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August 2005
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Subject: ACADEMY: Lambsprinck manuscripts
From: Hereward Tilton
Date: 5 Aug 2005

Dear Academy,

Can anyone help me with information on early manuscript copies
of Lambsprinck's "De lapide philosophico" (the Book of Lambspring)?

I gather from Adam's remarks that there are early 17th/ late 16th
century manuscripts of the work in Zürich, Salzburg, Nürnberg and Leiden,
but do all of these copies include emblems? Which language are they
written in? And does anyone know the manuscript call numbers of the
Nürnberg and Leiden copies?

Hereward Tilton

Subject: ACADEMY: Some 16th century names
From: José Rodríguez Guerrero
Date: 6 Aug 2005

Dear Rafal,

I have read the recent additions to the Alchemy Web Site (section:
archives of the Alchemy Academy) and I have found your message
dated June 27. I think my spam filter deleted it and I didn't even get
the chance to read your commentaries.

Your references seems to be really useful. It allowed me to find the real
identity of the french physician Guillaume Rascalon (1525/26-ca.1591).
He lived in Worms and supplied Pietro Perna with a diplomatic transcription
of the work entitled 'Turba philosophorum' printed in 1572. He also prepared
for Perna the work of Lorenzo Ventura 'De ratione conficiendi lapidis
philosophici' (1571). Rascalon had copied this treatise from a manuscript
placed in the library of the Elector Palatine Ottheinrich (1502-1559).

I am writing a paper devoted to the genesis of the main compilations of
alchemical works and I think Rascalon seems to be an active agent in the
editorial programme developed by Perna between 1571 and 1572. There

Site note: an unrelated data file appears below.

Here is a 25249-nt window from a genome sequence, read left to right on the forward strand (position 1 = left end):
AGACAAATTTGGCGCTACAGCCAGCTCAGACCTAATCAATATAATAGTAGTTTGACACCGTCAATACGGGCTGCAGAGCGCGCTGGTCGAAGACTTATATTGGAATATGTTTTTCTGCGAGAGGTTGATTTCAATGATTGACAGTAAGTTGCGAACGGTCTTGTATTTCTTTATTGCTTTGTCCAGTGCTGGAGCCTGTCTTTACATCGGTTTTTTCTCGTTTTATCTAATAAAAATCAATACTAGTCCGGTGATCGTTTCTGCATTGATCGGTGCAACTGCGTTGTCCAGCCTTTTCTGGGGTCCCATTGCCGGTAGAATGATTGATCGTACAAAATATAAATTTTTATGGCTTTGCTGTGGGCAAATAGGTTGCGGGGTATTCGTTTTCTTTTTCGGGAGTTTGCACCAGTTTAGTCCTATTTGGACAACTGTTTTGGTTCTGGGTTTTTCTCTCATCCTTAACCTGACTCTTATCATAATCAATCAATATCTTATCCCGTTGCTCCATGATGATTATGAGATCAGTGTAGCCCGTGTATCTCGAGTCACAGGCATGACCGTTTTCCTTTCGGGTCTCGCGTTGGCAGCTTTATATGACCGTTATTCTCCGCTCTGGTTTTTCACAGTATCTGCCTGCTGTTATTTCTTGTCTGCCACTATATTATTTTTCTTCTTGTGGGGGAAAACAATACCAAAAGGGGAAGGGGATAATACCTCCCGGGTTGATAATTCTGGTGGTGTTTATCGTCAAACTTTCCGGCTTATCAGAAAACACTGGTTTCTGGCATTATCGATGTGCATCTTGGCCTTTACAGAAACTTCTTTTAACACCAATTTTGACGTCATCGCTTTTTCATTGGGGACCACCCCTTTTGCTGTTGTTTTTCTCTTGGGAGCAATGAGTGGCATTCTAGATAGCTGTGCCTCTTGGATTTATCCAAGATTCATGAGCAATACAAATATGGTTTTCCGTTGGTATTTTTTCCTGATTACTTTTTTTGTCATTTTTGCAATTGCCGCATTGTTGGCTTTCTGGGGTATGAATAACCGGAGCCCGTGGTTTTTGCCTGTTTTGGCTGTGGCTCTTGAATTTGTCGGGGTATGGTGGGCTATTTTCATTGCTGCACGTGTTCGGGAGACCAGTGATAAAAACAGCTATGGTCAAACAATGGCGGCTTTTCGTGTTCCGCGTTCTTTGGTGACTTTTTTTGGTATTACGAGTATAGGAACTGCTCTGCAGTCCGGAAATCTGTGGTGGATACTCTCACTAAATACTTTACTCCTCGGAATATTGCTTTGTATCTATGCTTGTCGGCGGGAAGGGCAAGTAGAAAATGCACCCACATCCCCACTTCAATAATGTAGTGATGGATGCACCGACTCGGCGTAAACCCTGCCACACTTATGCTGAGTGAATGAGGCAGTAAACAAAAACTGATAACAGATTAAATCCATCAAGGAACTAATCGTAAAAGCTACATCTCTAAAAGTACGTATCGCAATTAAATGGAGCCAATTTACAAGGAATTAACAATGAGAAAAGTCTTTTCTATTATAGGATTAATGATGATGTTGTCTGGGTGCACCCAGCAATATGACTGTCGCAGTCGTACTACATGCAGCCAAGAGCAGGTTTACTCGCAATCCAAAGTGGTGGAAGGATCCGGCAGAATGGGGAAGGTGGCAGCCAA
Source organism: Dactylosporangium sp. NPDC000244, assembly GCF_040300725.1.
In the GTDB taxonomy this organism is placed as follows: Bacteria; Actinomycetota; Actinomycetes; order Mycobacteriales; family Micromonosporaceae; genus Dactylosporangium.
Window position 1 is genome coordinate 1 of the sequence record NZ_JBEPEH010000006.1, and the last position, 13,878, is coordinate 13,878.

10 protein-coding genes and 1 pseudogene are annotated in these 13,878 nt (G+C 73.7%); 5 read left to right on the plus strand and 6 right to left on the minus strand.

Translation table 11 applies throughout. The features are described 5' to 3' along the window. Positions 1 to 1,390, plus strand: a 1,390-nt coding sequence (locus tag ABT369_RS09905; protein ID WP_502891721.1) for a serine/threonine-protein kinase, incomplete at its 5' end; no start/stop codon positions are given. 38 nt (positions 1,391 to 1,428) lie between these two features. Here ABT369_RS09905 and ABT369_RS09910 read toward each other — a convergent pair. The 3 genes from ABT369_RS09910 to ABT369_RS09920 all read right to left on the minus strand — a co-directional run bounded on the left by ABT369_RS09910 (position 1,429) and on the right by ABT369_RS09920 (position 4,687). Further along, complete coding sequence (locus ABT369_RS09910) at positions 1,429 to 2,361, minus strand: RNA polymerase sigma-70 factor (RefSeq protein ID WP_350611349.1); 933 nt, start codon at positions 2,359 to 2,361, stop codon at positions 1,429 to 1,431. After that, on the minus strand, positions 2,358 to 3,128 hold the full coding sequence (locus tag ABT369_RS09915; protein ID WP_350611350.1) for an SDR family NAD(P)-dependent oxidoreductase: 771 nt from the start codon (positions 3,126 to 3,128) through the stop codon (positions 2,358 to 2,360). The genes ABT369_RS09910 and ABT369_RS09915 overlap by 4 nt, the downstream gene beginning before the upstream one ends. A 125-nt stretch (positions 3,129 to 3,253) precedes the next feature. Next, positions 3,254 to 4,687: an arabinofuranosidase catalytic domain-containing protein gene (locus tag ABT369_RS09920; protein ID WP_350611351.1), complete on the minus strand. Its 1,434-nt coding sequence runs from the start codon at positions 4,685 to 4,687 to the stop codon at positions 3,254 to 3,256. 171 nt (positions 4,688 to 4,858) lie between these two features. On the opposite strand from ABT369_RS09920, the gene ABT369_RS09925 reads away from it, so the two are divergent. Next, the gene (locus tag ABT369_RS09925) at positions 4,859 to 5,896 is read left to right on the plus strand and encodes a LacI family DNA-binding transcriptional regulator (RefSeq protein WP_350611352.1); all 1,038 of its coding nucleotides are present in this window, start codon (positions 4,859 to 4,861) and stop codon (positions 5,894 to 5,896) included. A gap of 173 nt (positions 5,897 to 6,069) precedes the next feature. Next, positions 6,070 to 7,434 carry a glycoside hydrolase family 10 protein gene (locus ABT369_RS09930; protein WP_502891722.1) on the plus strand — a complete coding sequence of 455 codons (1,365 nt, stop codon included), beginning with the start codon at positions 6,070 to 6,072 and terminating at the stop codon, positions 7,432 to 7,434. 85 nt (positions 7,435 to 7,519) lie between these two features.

were many people involved in this project and I am trying to understand
their specific role. I have a lot of references concerning Mino Celsi, Michael
Toxites and the french ambassador Pierre de Grantrye. But I am trying to
find notices about Florian Daniel Koschwitz, Luka Barthold and Valentin
Koslitz. Of course I will expressed my gratitude toward you in my paper
for your information.


José Rodríguez Guerrero

Subject: ACADEMY: Lambsprinck manuscripts
From: José Rodríguez Guerrero
Date: 6 Aug 2005

>Can anyone help me with information on early manuscript copies
>of Lambsprinck's "De lapide philosophico" (the Book of Lambspring)?

Dear Hereward Tilton:

There is a german copy in: Universitätsbibliothek Salzburg, Ms. M-I-92,
84 ff. (date 1607). Illustrations in f. 3r, 10r, 13r, 16r, 19r, 22r, 25r, 28r,
31r, 34r, 37r, 40r, 43r, 46r, 49r, 52r.

I have found an on-line version:

There is a different interpretation of "X figura". There is not "salamandra"
but a rare bird. You can find a full description in:

Anna Jungreithmayr, (1988), Die deutschen Handschriften des Mittelalters
der Universitätsbibliothek Salzburg, Wien, pp. 40-41.


José Rodríguez Guerrero

Subject: ACADEMY: Lambsprinck manuscripts
From: Hereward Tilton
Date: 8 Aug 2005

Dear José,

Excellent! Thanks so much for that, it was exactly what I was looking
for (it even saves me ordering a copy).

Amongst other things, I was interested in getting to the bottom of this
"Lord of the Forests" appellation which we find applied by Hermes to
the Tincture in the 9th verse of the English edition on Adam's website.
I believe the original language was German (?), and in the Salzburg copy
we find the word "Hoeger" rather than "Lord of the Forests". "Hoeger"
is southern German dialect corresponding to the Middle High German
"Heger", meaning a protector of a game preserve (i.e. a forester in the
early modern sense of the word: Manwood, "Lawes of the Forrest", 1598:
"A Forester is an officier of a forest of the King (or of an other man) that
is sworne to preserue the Vert and Venison of the same forest, and to
attend vpon the wild beasts within his Bailiwick, and to attach offendors